4. Successive Mayors have relied heavily on the non-profit human services sector to house, shelter, safety plan, and provide other critical services for survivors of violence and abuse. Indeed, non-profits employ nearly 18% of the total workforce in NYC. But City budgets systematically underfund these essential services, impacting a sector comprised largely of women and people of color. In order to ensure the continued viability of our sector and treat our workforce fairly and equitably, the next Mayor must commit to fully funding contracted services and enable non-profits to pay salaries that are both competitive and livable. The next Mayor must value our frontline staff not just with parades but with contracts that guarantee a living wage.


Invest in restorative justice programs.

Not every survivor of violence or abuse calls the police. Not every survivor who calls the police believes the criminal justice system will adequately address their safety. And not every survivor who calls the police receives the support they need. In order to allow for true accountability and reduced risk of further violence, the next Mayor should increase investments into community-based restorative justice programs across the five boroughs. These programs bring together survivors, people who have caused harm, community members, and specialized providers to emphasize accountability and a commitment to repairing harm.

Re-direct funding and responses from the NYPD to community-based solutions.

Communities are demanding transformational change at the NYPD, which warrants a comprehensive review of policies and practices regarding use of force, accountability, transparency, neighborhood policing, and organizational culture. We urge the next Mayor and Commissioner to commit to training its officers on the history and legacy of racist policing strategies and engage in a process of introspection and healing.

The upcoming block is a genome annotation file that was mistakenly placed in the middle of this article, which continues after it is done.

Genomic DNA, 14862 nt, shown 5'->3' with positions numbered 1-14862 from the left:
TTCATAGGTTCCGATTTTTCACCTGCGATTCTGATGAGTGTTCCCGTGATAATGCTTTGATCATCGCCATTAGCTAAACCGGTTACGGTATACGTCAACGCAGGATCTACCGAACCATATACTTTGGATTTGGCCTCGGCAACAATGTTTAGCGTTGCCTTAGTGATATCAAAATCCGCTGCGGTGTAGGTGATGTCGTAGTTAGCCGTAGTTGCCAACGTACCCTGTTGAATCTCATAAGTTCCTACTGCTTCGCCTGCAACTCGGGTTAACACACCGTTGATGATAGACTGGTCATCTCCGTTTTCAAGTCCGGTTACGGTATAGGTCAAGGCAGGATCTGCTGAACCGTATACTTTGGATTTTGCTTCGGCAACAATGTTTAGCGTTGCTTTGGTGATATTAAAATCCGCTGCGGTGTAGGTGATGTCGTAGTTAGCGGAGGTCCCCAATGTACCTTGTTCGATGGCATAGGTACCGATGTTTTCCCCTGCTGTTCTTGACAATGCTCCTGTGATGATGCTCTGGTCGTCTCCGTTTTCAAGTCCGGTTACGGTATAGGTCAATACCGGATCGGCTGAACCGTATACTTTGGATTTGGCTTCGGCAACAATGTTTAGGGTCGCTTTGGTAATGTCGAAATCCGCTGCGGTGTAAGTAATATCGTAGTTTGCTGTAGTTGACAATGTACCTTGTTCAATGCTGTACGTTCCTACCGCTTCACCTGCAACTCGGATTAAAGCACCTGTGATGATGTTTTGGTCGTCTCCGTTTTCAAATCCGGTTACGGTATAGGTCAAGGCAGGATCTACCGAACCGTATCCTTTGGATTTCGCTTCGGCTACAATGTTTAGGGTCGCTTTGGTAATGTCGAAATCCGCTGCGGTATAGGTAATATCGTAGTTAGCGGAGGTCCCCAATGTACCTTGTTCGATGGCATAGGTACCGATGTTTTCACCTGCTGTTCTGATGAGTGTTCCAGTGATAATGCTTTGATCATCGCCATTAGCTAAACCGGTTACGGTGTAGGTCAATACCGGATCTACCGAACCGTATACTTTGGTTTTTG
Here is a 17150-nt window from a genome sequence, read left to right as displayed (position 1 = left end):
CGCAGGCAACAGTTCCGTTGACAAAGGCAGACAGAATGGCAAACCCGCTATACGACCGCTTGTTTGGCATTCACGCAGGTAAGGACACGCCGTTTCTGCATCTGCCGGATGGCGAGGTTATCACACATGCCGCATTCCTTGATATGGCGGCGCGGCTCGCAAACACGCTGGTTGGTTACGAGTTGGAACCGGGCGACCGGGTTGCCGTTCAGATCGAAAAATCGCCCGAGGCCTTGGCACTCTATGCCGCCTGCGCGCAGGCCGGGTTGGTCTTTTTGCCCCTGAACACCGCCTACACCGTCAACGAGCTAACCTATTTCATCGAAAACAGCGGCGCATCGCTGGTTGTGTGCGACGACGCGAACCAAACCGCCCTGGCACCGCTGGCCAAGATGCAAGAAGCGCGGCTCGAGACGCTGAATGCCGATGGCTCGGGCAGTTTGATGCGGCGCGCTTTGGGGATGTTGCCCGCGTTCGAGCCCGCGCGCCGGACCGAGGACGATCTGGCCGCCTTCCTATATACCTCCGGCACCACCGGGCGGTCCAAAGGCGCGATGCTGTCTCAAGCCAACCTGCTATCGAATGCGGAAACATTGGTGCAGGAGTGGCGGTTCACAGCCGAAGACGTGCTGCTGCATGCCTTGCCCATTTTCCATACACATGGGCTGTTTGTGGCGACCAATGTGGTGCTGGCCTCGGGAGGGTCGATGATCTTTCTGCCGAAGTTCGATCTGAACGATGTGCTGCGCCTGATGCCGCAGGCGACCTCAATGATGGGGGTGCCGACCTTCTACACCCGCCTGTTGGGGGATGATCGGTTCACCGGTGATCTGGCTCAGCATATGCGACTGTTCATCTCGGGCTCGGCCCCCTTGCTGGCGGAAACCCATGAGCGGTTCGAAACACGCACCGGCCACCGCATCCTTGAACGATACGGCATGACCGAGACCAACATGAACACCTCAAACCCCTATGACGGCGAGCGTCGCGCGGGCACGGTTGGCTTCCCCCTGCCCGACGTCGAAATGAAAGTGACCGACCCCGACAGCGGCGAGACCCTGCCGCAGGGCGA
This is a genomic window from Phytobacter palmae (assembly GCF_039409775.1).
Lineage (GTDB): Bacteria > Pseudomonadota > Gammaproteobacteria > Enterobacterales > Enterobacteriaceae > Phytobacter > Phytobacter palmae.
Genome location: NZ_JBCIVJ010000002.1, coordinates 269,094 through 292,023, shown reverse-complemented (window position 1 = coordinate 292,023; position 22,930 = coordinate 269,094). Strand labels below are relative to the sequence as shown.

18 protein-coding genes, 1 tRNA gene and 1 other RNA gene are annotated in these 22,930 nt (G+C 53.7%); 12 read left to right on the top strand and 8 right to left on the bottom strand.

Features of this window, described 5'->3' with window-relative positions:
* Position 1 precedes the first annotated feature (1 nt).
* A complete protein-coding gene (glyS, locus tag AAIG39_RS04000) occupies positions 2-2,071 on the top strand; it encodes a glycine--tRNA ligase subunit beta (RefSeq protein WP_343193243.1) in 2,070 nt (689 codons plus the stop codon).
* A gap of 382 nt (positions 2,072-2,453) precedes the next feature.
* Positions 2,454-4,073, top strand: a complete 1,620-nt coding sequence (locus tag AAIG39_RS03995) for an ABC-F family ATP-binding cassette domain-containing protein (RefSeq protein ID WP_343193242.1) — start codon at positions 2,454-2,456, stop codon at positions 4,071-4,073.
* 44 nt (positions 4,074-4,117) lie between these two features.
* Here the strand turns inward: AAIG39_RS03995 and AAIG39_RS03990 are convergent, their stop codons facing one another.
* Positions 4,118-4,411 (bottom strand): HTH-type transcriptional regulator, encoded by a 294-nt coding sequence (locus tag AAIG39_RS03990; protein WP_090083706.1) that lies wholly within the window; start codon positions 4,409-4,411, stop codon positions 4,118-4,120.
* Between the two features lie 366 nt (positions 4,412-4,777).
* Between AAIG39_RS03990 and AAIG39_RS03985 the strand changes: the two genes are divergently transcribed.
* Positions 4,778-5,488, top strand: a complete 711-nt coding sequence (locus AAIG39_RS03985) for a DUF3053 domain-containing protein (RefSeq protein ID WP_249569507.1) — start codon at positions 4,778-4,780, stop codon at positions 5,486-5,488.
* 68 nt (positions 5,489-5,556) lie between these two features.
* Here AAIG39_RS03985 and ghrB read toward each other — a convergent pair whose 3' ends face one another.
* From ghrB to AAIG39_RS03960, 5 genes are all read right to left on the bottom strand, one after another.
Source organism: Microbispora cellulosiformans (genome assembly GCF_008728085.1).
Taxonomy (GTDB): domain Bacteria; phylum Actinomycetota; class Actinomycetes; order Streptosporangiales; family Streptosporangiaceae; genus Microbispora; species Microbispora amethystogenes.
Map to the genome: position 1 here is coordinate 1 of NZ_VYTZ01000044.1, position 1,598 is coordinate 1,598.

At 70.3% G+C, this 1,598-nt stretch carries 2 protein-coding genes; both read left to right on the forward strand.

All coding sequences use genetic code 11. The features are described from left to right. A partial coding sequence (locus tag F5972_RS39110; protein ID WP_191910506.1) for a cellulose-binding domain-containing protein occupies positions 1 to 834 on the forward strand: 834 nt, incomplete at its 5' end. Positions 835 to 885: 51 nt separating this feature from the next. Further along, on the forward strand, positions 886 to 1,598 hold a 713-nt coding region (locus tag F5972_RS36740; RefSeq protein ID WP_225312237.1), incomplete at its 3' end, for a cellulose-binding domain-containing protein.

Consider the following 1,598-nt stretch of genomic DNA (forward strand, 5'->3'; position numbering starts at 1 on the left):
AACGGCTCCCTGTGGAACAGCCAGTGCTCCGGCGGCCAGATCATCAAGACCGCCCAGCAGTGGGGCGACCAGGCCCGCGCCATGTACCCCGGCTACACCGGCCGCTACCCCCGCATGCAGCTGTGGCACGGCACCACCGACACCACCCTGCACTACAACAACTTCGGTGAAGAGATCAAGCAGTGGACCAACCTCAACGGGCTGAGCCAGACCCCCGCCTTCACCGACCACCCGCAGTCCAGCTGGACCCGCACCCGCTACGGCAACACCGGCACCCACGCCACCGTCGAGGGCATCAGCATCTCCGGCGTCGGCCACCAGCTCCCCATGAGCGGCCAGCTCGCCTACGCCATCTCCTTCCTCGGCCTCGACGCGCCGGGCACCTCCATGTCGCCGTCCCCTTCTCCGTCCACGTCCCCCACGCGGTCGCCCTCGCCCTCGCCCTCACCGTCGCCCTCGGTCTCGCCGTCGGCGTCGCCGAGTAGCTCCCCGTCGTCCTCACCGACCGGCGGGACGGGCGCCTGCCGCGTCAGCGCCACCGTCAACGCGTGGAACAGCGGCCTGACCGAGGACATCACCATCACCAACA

The next Mayor should also strongly consider using alternatives to law enforcement to respond to individuals in mental health and/or substance abuse crises. In most cases, an outreach team consisting of peers and behavioral health specialists can help safely stabilize the individual and more effectively connect them with services and care.

Similarly, while the police should continue to respond to emergencies that warrant their presence, officers should no longer be tasked with conducting outreach to people experiencing homelessness on the subways or other public spaces. This work should instead be handled by human service professionals who can help engage and connect homeless New Yorkers with supports.

We need increased investments in violence-interrupter programs that help to stop community violence before it escalates and the victim services that respond to the trauma of individual and collective experiences of community violence. A more robustly funded community-based response will help connect persons in crisis with much needed services and reduce the risk of violence or death at the hands of the police. Of course, this also requires that the City sustainably invest not just in outreach but in the community-based services that New Yorkers in crisis need to heal. A truly trauma-informed approach to interpersonal and community violence will benefit communities, the NYPD, and the City as a whole.

Build understanding of trauma with NYPD & communities.

Organizations like Equal Justice USA have invested considerable energy into bringing police officers and heavily-policed communities together to share experiences with trauma and its impacts. These discussions allow for vulnerability and shared understanding of what it means for police officers and community members to repeatedly witness and experience violence. This shared understanding can in turn reduce the prevalence of needlessly adverse interactions between law enforcement and communities. The next Mayor should consider adopting a similar model for New York City to help forge stronger partnerships between the NYPD and the communities they serve so they can work together to find and create solutions.

Nominate judges who understand the dynamics of domestic violence.

The next Mayor will appoint family and criminal court judges to the bench who will hear many hundreds of cases each year involving domestic violence and make rulings that impact survivors’ lives for years to come. It is essential that these judges better understand the complex decisions that survivors make for themselves and their families, and work with them and their attorneys to craft decisions that increase paths to safety and healing.